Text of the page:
St. Elmo's fire is a popular name for so-called coronal
discharge, which frequently happens during thunderstorms. Unlike
lightning, coronal discharge is much less spectacular and less
transient in nature. It looks like a blueish flame or glow
engulfing tall sharp objects, such as powerlines, roof pinnacles,
chimneys, and lightning rods. Unless the electric field is
extremely strong, the glow is only visible at night, but can still
be heard during the day as a hissing or crackling sound.
St Elmo's fire, or coronal discharge, is a weakly luminous continuous
discharge caused by strong electric fields near sharp objects.
Cause of coronal discharge
All matter consists of positive and negative charges. The
positive charges are protons and the negative charges are the
electrons. Electrons may be free in the air, while protons are
usually bound to atoms or molecules, giving those atoms or molecules
a positive net charge (forming ions) if some electrons are missing.
Opposite charges attract eachother, while like charges repel.
At many times, the lower part of a thunderstorm is negatively
charged, while the top is positively charged. The negative
charge, which is nearest the ground, has most influence on the
charges in the ground. The negative charges are repelled a
bit, making the ground under a storm positively charged.
The different charges (at ground and in the cloud) create an
electric field in the air.
The electric field, when it becomes strong enough, is able to
pull so hard on electrons and the positive charges in atoms
that the electrons are freed from the atoms, leaving the atom
ionized (an ion). In the case of coronal discharge, a strong
electric field tears the molecules in the air apart (ionization
of the air).
Since the electric field is greatly enhanced near sharp,
conductive, protruding objects, this is the place where coronal
discharge is most likely. The air in the direct vicinity of a
sharp object will become ionized, and therefore slightly conductive.
The electrons freed from the ions are accelerated by the electric
field. These electrons may get so much energy by being accelerated
that they can ionize subsequent molecules when they collide with
them. Thus, more free electrons are created that also start
accelerating. A chain reaction develops, called an electron
avalanche. One single electron may free thousands of other
electrons, before these electrons move so far away from the region
of high electric field that the reaction stops.
There can be many electron avalanches occurring simultaneously in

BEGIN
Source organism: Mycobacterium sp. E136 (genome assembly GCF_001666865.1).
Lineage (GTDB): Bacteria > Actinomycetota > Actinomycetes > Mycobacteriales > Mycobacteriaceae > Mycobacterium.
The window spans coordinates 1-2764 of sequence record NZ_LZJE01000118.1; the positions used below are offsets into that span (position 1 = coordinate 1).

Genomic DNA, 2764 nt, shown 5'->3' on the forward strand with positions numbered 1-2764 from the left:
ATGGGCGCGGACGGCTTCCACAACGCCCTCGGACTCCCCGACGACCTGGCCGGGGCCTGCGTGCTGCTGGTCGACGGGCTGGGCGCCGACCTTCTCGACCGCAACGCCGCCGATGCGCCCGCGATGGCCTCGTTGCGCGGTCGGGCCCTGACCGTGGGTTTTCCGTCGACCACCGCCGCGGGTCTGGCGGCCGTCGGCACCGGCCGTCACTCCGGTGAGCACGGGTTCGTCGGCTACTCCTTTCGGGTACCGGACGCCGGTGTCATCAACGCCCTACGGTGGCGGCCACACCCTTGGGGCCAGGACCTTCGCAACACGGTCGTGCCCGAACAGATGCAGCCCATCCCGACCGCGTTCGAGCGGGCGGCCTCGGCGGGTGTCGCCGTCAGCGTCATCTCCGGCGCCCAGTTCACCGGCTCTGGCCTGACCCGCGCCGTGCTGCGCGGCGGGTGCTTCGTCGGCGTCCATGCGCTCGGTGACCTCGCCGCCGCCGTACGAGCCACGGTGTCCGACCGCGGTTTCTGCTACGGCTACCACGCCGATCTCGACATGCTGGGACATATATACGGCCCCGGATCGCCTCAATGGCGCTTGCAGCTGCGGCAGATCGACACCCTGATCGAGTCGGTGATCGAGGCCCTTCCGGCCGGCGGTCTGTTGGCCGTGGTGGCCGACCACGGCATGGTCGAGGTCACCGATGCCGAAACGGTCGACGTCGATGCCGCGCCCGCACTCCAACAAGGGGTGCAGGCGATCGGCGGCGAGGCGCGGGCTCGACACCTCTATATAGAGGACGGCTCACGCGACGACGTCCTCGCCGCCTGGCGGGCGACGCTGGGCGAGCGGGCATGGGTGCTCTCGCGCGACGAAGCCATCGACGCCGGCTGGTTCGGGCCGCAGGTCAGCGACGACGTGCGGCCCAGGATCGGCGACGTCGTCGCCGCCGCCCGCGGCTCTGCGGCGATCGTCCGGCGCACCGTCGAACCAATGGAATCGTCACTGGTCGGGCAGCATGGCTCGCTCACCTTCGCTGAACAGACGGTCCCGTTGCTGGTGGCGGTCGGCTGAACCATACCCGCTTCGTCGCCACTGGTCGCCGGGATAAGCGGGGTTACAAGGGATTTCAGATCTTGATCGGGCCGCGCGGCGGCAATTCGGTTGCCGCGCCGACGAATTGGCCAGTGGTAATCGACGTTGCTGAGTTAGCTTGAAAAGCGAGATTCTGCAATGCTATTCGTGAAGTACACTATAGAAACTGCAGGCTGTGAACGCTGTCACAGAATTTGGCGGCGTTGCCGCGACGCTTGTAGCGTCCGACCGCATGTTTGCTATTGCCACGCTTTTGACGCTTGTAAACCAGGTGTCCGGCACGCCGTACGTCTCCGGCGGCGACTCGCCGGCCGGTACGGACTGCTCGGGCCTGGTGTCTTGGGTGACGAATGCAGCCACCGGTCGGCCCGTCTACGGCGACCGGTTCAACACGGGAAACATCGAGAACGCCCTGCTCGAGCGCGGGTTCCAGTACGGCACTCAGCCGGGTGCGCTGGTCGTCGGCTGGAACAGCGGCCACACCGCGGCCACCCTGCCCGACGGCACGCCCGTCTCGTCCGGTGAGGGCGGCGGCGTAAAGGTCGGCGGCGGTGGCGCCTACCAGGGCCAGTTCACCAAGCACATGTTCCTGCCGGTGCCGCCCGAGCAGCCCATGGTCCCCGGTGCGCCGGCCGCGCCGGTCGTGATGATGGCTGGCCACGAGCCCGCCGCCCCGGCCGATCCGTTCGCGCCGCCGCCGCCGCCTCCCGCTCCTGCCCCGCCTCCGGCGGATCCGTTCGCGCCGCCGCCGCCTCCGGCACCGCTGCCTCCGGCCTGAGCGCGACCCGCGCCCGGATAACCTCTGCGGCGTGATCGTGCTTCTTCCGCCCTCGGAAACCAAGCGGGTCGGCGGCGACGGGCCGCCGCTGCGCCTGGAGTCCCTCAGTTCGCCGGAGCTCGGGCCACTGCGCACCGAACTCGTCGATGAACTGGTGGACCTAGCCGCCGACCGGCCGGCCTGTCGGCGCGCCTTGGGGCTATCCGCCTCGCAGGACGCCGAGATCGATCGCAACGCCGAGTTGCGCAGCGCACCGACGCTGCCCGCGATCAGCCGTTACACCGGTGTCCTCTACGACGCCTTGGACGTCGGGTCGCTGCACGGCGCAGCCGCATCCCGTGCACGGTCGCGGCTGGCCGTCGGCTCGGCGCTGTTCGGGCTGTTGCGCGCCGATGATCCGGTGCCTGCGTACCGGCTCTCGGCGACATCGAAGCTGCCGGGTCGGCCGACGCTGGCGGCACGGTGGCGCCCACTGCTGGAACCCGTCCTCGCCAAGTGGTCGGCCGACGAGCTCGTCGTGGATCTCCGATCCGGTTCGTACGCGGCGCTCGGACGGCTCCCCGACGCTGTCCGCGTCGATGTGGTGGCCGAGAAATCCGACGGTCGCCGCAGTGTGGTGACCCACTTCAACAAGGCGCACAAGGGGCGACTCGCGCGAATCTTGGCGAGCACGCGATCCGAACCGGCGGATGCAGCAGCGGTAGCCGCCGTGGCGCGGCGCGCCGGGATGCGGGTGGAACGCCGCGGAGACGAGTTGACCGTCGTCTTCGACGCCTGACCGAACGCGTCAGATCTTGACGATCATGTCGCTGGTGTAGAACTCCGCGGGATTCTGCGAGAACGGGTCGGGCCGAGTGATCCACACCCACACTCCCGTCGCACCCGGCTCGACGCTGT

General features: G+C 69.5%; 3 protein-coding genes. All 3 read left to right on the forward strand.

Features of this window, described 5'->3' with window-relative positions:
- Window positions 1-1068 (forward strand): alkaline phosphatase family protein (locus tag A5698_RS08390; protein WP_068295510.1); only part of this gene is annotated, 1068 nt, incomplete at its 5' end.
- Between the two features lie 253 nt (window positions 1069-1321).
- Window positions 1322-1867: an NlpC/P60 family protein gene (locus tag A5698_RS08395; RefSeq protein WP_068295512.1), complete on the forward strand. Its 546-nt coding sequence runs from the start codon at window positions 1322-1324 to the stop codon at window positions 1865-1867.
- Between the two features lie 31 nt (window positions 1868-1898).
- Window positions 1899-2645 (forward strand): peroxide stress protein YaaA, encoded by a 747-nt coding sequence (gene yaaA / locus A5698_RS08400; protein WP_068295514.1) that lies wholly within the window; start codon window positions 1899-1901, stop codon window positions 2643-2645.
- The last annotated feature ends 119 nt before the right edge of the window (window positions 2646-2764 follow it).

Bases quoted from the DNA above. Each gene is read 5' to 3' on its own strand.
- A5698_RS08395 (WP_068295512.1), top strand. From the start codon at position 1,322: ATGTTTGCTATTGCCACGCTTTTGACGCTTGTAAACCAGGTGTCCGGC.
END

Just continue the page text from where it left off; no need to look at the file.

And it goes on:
a coronal discharge.
Electrons also recombine with molecules or ions, making negatively
charged ions or neutral molecules again, and are then 'lost' in
the ionization process. The recombination process produces light,
and this light becomes visible as the blueish glow of corona
Danger of coronal discharge
Coronal discharge is a gradual electric discharge into the air. The
current that feeds the discharge is so low that coronal discharge by
itself is not particularly dangerous. However, it frequently occurs
under thunderstorms when the electric field is high, and lightning
Coronal discharge also occurs briefly in the near vicinity of a cloud
to ground lightning flash. If you ever felt a jerking or pulling on
your arms, clothes and hair the instant lightning would strike very
close by, you may have had coronal discharges developing over your body
as the result of the strong electric field created by the downward
propagating lightning leader. Consider yourself lucky.
As a rule, whenever you notice or hear coronal discharge nearby, run
for cover immediately.
Photographing coronal discharge
Not many photos of natural St. Elmo's fire exist, so this subject
is very interesting to try to photograph. The glow from the
discharge is very faint however, so you should try photography
at night, and relatively close to the discharge. This may be
unsafe, so great care must be taken.
Try photographing at 800 or 1600 ISO, lowest f/ratio as possible
(largest aperture) and use bulb (B) mode, exposing as long as
possible without lightning illuminating the field. Even if you
don't see any coronal discharge but suspect it, it may be worth
doing a time exposure. The glow may be too faint to see with the
Alternative ways to photograph coronal discharge is to make or
buy a high voltage generator, such as a Walton-Cockcroft cascade,
Van de Graaff generator, Tesla coil, Whimshurst machine, or a
Marx generator. Of these, the Van de Graaff generator is easiest
and probably cheapest to build and the least unsafe. The generator
must be able to continuously provide the discharge current.